Art Art News Curatorial Membership

Happy 40th Anniversary Print Forum

Warrington Colescott (American, 1921–2018), “I Ride with the Blue Riders. We Visit die Brücke Picnic and Enjoy a Bratwurst, Reminding Me of Summer in Milwaukee,” from the portfolio “My German Trip,” 1992. Color soft-ground etching, spit bite bitumen aquatint, and color relief; plate: 11 13/16 × 13 7/8 in., sheet: 14 11/16 × 20 in. Purchase with funds from Print Forum, M2006.38.9. Photo by Michael Tropea. © Warrington Colescott

Nearly forty years ago, in 1981, a group of twelve Museum Members with an interest in prints and drawings established Print Forum. George Evans and Kent Anderson served as the group’s first president and vice-president, respectively. One of the Museum’s nine currently active support groups, Print Forum is among the longest standing.

As its name suggests, Print Forum provides an opportunity for Museum Members interested in works on paper to gather and expand their knowledge of the various printmaking methods. Its members enjoy curator-guided viewings and visits to artists’ studios and print workshops. The group also plays an important role in supporting exhibitions, programs, and other initiatives at the Museum that are related to printmaking. During the 2015 renovation, Print Forum members advocated for adding dedicated spaces for displaying works on paper, which are sensitive to light and need to be rotated frequently. As a result, four galleries now regularly feature selections of drawings and prints.

Enrique Chagoya (American, b. Mexico, 1953), “The Adventures of the Modernist Cannibals,” 1999. Accordion-fold book with color lithographs, woodcuts, and collage, 7 1/2 × 92 in. Purchase, with funds from Laurie Eiseman and Roma Braun Eiseman, Christopher Graf, George and Angela Jacobi, Lise Lawson, and Print Forum in memory of Janet Erickson Graf, M2000.153. Photo by John R. Glembin. © Enrique Chagoya

Highlights of Print Forum’s activities over the past forty years include organizing a print fair that showcased twenty-two print dealers; hosting weeklong residency programs with artists Tom Huck and Juan Sánchez; commissioning ten prints for members by nationally known artists; and conducting a successful fundraising campaign to publish the catalogue raisonné of Warrington Colescott’s graphic work (see the first image).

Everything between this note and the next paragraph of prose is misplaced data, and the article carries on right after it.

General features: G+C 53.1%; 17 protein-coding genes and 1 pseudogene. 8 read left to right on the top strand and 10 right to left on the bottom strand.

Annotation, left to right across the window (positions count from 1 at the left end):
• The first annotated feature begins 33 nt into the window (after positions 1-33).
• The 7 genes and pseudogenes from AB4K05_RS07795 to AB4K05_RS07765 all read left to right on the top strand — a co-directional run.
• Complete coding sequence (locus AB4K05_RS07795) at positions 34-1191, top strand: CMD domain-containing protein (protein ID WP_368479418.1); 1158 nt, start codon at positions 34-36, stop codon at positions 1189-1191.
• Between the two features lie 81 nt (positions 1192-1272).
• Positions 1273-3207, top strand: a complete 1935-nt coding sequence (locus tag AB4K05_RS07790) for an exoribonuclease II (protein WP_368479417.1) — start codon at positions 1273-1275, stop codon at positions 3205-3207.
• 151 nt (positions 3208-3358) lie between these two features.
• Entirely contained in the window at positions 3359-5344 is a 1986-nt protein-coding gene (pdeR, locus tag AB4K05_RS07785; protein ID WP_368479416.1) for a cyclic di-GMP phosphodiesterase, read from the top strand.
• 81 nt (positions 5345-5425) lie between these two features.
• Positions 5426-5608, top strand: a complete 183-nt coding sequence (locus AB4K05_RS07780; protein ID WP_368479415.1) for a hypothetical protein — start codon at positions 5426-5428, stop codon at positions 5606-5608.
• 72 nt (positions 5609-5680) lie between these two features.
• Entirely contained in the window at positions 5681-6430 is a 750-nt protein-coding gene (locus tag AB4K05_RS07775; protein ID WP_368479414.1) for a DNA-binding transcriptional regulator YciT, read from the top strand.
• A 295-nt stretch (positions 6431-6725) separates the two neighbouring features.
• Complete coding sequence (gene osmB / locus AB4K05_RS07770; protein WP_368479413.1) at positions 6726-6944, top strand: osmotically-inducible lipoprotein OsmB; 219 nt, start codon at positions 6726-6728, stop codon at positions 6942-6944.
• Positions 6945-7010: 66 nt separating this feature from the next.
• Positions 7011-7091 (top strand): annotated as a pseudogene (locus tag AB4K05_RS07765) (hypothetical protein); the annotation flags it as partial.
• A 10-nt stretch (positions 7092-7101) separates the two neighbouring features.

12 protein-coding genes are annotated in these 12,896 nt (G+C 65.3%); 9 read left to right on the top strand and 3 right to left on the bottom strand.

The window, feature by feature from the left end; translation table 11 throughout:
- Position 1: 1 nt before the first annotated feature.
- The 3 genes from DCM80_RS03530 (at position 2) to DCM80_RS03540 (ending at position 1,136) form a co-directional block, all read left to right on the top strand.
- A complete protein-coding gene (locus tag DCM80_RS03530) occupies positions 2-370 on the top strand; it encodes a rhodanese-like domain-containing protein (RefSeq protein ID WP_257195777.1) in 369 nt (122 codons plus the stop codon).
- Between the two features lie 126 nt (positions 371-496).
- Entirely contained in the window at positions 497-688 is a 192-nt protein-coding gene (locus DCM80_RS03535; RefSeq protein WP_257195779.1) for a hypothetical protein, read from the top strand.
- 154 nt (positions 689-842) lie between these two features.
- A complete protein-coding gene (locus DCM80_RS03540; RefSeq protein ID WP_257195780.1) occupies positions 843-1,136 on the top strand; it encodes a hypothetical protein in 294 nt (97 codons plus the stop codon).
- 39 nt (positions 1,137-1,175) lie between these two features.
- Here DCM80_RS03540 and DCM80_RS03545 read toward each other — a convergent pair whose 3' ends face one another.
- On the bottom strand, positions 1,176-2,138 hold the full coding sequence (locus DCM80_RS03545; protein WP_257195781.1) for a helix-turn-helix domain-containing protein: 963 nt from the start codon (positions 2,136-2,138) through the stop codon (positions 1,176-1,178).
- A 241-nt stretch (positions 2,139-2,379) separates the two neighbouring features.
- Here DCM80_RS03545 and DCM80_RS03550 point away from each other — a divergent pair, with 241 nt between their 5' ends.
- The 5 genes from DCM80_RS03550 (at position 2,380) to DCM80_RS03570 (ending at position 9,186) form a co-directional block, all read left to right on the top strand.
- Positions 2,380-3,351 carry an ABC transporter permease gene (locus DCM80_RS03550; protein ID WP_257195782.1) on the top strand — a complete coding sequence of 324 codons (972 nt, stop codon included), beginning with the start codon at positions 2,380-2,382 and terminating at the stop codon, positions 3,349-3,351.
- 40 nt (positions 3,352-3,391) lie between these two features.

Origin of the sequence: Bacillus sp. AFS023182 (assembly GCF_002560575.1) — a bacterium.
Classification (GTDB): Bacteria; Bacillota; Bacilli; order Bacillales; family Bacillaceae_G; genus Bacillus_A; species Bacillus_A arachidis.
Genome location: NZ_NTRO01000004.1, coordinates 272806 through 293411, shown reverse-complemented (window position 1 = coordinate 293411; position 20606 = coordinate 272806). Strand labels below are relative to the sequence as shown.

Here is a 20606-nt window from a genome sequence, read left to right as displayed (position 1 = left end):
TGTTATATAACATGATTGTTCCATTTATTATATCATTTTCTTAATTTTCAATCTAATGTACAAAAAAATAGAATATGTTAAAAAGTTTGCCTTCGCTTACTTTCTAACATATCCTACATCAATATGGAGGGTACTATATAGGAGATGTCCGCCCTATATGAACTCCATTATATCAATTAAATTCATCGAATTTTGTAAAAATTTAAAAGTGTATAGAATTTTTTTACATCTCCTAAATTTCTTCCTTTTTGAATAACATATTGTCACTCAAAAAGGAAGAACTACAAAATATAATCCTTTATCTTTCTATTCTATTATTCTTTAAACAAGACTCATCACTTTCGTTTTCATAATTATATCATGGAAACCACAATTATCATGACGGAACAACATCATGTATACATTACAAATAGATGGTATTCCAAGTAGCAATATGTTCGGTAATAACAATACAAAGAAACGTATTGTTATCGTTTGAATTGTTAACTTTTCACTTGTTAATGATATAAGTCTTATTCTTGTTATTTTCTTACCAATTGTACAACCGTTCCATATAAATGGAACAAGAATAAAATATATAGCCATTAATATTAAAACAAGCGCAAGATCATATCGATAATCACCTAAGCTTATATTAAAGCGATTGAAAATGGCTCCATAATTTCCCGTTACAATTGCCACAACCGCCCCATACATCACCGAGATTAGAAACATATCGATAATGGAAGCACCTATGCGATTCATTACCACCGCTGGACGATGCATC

William Blake (English, 1757–1827), “There Were Not Found Women as Fair as the Daughters of Job in all the Land…,” from the series “Illustrations from the Book of Job,” 1825. Engraving; plate: 8 9/16 × 6 3/4 in., sheet: 16 5/16 × 13 5/16 in. Gift of Print Forum, M1994.366. Photo by John R. Glembin.

One of Print Forum’s primary goals has been to fund the acquisition of works on paper for the Museum’s collection, such as those pictured in this post. The group has supported the purchase of more than 130 portfolios and individual impressions by renowned printmakers such as Jacques Callot, Giovanni Battista Piranesi, and Félix Vallotton. To celebrate its fortieth anniversary season, Print Forum will facilitate the purchase of a print that will help the Museum advance its goal of collecting work that was made by or tells the narratives of historically underrepresented individuals and communities.

James Ensor (Belgian, 1860–1949), “The Cathedral,” 1896. Etching, hand-colored with watercolor; plate: 9 3/4 × 7 7/8 in., sheet: 17 3/16 × 13 3/16 in. Purchase, with funds from Print Forum in honor of its thirtieth anniversary and in memory of Kent Anderson, funds in memory of Betty Croasdaile, and John E. Julien, and funds from Tom and Lore Firman, M2011.12. Photo by John R. Glembin. © Artists Rights Society (ARS), New York / Belgium, SABAM

To learn about how you can become a member of Print Forum, visit the Museum’s website here

My thanks to Ray Kehm, the current Print Forum president, for contributing to this article.

Nikki Otten is associate curator of prints and drawings. She plans exhibitions and rotations, manages acquisitions, and researches the collection of works on paper from the fifteenth to the twenty-first century.

Leave a Reply